• Gain a comprehensive understanding of impacted stakeholders.
  • Establish a support and sponsorship framework to ensure long-term successful adoption.
  • Communicate effectively by understanding the organizational impacts of new technology from the perspective of executives, managers, and employees.


As a takeaway, attendees will get templates they can use to start actioning change-management efforts immediately after the conference.


If your organization is planning a technology change that will significantly impact existing workflows, take the opportunity to learn how to prepare your people to quickly embrace change, adopt new workflows, and get meaningful results with the cool technology you will see in July.


Where and When

San Diego, California

July 6-7, 2019

8:30 a.m.-5:00 p.m.


Who Should Attend?

Preconference seminars have an additional fee and are open only to registered conference attendees.


  • Senior managers who want to increase the overall adoption rate of new geospatial capabilities
  • GIS managers who want to plan a people-focused change management effort
  • Influencers and change agents who are involved in ArcGIS projects and user adoption initiatives


View registration details.

In the annals of Esri history, “training” meant instructor-led training. (It took a few decades for e-Learning to become a thing.) Back in the day, an instructor-led class was a two-week affair taught only in physical classrooms with a projector, plastic sheets of slides, and something called a floppy disk.


Those days are long gone, but one thing that hasn’t changed is our commitment to help individuals achieve their ArcGIS learning goals and help customer organizations achieve maximum value from their ArcGIS investment.


Today’s instructor-led training is available online and in person. It’s an active learning experience that uses the latest classroom technology, and every course is designed and built to a set of specific and measurable learning objectives. Everyone’s time is valuable. We want attendees to leave class feeling they got their money’s worth and then some. We want to exceed expectations.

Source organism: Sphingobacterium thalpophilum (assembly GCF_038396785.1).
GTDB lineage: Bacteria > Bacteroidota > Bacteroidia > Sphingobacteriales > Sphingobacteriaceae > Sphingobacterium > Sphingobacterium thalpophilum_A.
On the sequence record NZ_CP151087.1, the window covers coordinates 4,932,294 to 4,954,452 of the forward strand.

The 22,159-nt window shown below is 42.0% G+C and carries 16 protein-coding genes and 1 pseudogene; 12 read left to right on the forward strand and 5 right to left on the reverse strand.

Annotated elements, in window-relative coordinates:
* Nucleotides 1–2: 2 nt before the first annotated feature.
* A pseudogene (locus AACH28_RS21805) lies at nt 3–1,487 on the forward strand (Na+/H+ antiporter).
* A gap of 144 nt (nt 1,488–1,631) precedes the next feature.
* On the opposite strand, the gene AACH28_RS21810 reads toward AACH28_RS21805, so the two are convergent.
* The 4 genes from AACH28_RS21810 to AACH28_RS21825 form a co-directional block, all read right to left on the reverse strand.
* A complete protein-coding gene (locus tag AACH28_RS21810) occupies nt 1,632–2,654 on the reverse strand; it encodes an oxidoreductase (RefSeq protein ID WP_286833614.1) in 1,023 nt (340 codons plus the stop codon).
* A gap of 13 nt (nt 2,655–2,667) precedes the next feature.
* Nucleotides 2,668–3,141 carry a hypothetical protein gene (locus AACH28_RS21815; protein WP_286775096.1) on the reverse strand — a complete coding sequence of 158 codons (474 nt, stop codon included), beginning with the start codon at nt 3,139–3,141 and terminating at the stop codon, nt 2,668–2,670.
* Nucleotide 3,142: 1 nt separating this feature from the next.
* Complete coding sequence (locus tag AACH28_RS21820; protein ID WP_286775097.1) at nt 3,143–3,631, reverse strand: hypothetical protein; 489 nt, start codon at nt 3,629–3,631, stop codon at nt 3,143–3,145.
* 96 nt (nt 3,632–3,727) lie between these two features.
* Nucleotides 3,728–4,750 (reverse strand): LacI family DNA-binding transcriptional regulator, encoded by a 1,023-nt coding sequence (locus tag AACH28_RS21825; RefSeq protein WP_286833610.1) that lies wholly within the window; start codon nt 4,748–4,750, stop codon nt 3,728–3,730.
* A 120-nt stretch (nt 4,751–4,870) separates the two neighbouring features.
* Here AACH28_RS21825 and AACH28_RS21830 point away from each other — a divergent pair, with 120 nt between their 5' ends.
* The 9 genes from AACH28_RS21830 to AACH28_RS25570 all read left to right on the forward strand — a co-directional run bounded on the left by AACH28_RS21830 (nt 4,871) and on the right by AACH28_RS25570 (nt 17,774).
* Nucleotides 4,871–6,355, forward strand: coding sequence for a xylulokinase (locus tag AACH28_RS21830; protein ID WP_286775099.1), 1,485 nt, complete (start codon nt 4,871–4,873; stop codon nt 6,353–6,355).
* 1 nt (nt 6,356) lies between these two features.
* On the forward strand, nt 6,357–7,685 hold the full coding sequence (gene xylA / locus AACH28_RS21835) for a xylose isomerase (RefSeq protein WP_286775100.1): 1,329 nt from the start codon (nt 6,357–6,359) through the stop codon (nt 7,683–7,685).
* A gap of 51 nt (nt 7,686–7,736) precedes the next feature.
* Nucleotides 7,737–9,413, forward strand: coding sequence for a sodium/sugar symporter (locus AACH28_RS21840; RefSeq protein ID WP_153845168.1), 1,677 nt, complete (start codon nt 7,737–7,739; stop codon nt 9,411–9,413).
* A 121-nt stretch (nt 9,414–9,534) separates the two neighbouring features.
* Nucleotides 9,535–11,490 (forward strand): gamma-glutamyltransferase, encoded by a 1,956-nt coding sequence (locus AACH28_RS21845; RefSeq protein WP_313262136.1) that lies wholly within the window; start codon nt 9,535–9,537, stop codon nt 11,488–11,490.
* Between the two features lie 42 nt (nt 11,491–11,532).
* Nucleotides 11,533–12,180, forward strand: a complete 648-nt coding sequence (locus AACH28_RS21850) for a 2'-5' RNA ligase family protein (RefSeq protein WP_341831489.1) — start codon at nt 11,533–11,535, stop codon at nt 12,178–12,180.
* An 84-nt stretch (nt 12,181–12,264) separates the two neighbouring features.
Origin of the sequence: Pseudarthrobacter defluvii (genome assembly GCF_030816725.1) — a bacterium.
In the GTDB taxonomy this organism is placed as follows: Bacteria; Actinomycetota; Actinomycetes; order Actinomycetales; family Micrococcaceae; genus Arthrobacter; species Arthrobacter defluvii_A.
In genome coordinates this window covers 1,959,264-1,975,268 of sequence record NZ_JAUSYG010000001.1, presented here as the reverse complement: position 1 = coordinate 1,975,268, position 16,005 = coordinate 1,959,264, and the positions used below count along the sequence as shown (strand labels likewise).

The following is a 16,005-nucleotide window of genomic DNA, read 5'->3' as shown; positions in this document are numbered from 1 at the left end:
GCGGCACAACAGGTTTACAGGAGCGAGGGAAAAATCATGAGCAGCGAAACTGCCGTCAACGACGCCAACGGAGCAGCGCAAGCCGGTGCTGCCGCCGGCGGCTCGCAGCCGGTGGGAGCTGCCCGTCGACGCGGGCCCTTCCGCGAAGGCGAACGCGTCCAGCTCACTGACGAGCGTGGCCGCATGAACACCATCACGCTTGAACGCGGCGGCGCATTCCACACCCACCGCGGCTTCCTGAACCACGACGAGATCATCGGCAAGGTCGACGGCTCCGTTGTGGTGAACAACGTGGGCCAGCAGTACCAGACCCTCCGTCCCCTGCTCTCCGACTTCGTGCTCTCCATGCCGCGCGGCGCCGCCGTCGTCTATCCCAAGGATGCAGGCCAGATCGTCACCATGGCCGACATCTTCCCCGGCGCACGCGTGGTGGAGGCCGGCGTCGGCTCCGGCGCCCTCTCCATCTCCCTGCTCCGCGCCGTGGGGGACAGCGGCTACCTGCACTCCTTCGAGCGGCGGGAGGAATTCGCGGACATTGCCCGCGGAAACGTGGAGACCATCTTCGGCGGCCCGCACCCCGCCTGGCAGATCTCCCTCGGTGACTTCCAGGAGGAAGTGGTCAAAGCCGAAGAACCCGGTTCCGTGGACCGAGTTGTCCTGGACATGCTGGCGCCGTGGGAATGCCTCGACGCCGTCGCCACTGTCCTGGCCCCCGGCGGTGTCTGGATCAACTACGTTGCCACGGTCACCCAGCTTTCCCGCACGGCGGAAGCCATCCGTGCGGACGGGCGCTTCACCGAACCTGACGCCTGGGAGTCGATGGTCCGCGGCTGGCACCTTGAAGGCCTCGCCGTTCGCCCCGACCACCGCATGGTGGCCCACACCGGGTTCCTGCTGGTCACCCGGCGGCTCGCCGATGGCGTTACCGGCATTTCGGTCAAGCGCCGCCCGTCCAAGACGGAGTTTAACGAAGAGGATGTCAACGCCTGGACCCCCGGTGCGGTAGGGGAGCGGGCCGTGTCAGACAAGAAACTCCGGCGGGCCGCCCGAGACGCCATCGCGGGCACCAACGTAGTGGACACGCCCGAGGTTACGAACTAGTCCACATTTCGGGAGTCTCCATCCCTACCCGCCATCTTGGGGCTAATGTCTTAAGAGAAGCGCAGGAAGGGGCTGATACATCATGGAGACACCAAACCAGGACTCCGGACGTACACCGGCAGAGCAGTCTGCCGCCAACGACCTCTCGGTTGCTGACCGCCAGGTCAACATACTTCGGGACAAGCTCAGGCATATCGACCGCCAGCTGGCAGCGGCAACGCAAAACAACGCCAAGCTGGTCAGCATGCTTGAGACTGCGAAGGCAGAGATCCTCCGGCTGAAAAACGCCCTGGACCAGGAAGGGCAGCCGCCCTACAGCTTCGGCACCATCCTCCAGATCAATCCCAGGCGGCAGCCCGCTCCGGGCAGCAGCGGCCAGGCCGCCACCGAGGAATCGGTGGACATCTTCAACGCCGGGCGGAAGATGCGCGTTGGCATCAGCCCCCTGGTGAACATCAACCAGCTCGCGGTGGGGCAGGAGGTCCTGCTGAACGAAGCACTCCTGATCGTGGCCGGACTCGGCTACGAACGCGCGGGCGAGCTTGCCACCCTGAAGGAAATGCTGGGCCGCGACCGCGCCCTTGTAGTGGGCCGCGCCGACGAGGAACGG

Expectations, however, can be hard to predict. In order to exceed expectations, first we must set the proper expectations. Which brings us to our new tool.


Our instructor-led class readiness tool, released today, is intended to better communicate the knowledge and skills that course designers assumed attendees would have when starting a class.


Image showing a question in the assessment tool panel

The readiness tool provides a set of multiple choice questions that measure prerequisite knowledge and skills that were defined at the outset of a course development project.


Our intention with this tool is to help those who are looking for an instructor-led class determine whether a course is a good match for their existing skills. It’s also useful for those who are registered to attend and want to make sure they’re well prepared before class begins.


The tool doesn’t just spit out a numeric score at the end—in fact, it doesn’t return a score at all. Results are qualitative. If the tool detects that skills may be weak in a specific area, a list of relevant e-Learning resources is provided.


Image showing recommended resources in the readiness tool results

From the tool results, you can add suggested resources directly to an Esri Academy learning plan.


Image showing a personalized Esri Academy learning plan

You can add resources to an existing learning plan or create a personalized learning plan from scratch.


There’s no requirement to use this tool or complete any recommended resources before attending class. We simply want to offer the opportunity for individuals to self-assess and use available resources to refresh their knowledge and skills if they so choose.


Time spent in an instructor-led class should be engaging and insightful, and most importantly yield practical results—knowledge and skills that can be applied to get real work done, faster and with better results.